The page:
Camouflage uniforms and helmets have been an integral part of war exercises and manoevers with the sole purpose of protecting personnel on the field and equipment and often land vehicles.
Most impressive to me as a boy was Operation Camouflage (told by my uncle)...which many of you readers may not recall or never knew. I referred to an authentic article to ensure my facts were correct.
During the afternoon of December 7, 1941, as word of the attack of Pearl Harbour reached California, some 53,000 Lockheed employees spread across 150 Southern California communities, stepped outside their homes to watch as countless P-38 fighters and Hudson bombers streaked across the sky. In the wake of the attack, orders had been given to get every aircraft that could fly into the air. Some flew west to protect the nation against a potential Japanese attack on the coast. Others were guided inland to protect against strafing runs . And still others patrolled the skies to provide the nation with a sense of security in a time of crisis.
Three days later, while company officials gathered at Lockheed's Burbank plant to decide how best to ramp up production, the Army began setting up barricades around the facility and placed an urgent call to Col. John F. Ohmer stationed at March Field...70 miles away. Ohmer's Mission? Find a way to disguise Lockheed's plant ~ now one of the most strategic military facilities in the United States ~ to look like an ordinary California suburb.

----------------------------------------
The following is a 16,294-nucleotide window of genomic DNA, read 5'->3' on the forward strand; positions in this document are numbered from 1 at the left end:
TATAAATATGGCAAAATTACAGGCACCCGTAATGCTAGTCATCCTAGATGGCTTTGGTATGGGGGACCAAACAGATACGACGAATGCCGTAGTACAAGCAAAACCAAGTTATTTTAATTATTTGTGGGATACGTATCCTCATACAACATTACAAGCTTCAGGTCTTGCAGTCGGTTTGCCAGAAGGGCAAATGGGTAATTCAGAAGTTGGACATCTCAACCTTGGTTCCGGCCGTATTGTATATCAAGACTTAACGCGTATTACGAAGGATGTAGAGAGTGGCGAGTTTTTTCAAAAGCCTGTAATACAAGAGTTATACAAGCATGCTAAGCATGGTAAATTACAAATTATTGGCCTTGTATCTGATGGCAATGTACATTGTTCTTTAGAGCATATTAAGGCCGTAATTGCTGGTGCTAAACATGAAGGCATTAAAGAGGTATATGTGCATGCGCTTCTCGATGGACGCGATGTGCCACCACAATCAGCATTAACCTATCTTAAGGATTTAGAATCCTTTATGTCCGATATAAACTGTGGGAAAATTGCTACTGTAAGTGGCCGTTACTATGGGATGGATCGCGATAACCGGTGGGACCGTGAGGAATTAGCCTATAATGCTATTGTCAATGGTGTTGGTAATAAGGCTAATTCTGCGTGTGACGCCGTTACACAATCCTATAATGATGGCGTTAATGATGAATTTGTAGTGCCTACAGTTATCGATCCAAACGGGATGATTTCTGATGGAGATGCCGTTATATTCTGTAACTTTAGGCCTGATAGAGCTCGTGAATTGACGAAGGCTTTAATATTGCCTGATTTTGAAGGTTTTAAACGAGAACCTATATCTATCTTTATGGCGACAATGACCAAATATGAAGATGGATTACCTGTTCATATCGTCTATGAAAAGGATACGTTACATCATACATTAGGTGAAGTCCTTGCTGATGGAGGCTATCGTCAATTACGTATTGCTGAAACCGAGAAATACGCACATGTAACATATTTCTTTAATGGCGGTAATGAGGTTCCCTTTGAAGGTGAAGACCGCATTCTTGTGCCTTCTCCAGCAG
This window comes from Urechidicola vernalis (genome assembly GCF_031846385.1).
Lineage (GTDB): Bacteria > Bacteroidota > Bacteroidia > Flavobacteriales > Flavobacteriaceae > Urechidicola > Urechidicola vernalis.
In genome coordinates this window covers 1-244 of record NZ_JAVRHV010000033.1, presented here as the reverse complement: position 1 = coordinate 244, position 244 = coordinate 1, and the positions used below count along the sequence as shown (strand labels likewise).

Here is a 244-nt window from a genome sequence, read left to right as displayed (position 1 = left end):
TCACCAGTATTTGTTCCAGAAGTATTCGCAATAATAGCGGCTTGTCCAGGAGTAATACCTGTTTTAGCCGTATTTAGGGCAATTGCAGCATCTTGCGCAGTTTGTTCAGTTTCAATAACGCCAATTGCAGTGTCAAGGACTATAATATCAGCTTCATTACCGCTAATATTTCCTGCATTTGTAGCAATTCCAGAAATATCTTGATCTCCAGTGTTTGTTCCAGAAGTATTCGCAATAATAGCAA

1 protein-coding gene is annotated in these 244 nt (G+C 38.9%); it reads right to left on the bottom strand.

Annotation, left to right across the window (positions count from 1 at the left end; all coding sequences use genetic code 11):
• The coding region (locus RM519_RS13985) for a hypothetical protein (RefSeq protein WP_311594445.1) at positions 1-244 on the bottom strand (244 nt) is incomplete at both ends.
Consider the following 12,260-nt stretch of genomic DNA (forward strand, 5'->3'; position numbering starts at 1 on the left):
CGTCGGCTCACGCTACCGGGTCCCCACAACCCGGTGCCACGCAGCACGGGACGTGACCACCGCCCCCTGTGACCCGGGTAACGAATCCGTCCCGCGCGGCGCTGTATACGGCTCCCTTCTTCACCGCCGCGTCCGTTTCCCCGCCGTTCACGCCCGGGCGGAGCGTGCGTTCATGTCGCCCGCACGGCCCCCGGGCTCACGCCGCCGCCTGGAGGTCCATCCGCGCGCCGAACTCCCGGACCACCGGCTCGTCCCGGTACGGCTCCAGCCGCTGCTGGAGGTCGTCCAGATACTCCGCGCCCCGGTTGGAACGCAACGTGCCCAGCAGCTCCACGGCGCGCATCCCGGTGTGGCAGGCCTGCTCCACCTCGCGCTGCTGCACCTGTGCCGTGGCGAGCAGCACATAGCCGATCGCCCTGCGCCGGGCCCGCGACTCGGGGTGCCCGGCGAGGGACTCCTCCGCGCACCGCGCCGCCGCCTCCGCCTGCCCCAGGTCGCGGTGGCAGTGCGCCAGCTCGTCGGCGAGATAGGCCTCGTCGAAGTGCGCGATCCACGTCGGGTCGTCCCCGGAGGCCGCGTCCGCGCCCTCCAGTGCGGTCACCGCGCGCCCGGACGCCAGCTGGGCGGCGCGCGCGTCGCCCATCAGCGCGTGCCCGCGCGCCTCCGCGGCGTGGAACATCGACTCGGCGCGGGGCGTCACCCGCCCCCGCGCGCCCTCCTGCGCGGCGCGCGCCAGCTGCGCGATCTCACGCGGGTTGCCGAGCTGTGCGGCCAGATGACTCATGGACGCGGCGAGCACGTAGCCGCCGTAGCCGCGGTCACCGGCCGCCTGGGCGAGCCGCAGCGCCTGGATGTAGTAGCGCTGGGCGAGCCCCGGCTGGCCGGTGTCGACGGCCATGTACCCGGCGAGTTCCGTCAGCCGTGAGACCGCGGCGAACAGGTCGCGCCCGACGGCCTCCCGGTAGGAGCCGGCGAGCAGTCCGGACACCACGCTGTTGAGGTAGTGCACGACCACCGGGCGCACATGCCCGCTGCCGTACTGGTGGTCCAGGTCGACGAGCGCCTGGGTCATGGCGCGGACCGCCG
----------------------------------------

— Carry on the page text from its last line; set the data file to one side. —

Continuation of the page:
In the wake of Pearl Harbour, he was given authority to use whatever means necessary to protect the Lockheed plant. With a camouflage engineering battalion under his command, he began recruiting artists, set designers and painters from nearby Disney, Paramount and 20th Century Fox. At the Lockheed plant, Ohmer began implementing his grand illusion. Air fields and parking lots were painted green and lined with plants to make them look like fields of alfalfa. The main factory was covered with a canopy of chicken wire netting and painted canvas to blend in with the surrounding grass. And fake trees were erected with spray-painted chicken feathers for leaves, some painted green to represent new growth and some brown to represent decaying patches.
An elaborate system of underground walkways was constructed to allow for free movement across the plant, while the installation of air ducts provided proper ventilation. Employees continued to do their work, encouraged by the placement of new bomb shelters and huge anti-aircraft guns, but were expected to play along with the illusion during their breaks...often walking back to their burlap bungalows to take down the laundry they had placed on the clothesline earlier in the day.
The Ultimate Masquerade! Once completed, Ohmer decided to test his team's work by taking a War Department General on a reconnaissance flight at 5,000 feet. He asked his guest to identify the plant. But all the General said he could see was...suburb after California suburb.
.It should not surprise anyone that camouflage patterns became popular in trendy fashion and in art since the early 1900's. Worn today (by both sexes)… “camo” clothing may also symbolize political protest.
Compiled by Merle Baird-Kerr...April 10, 2014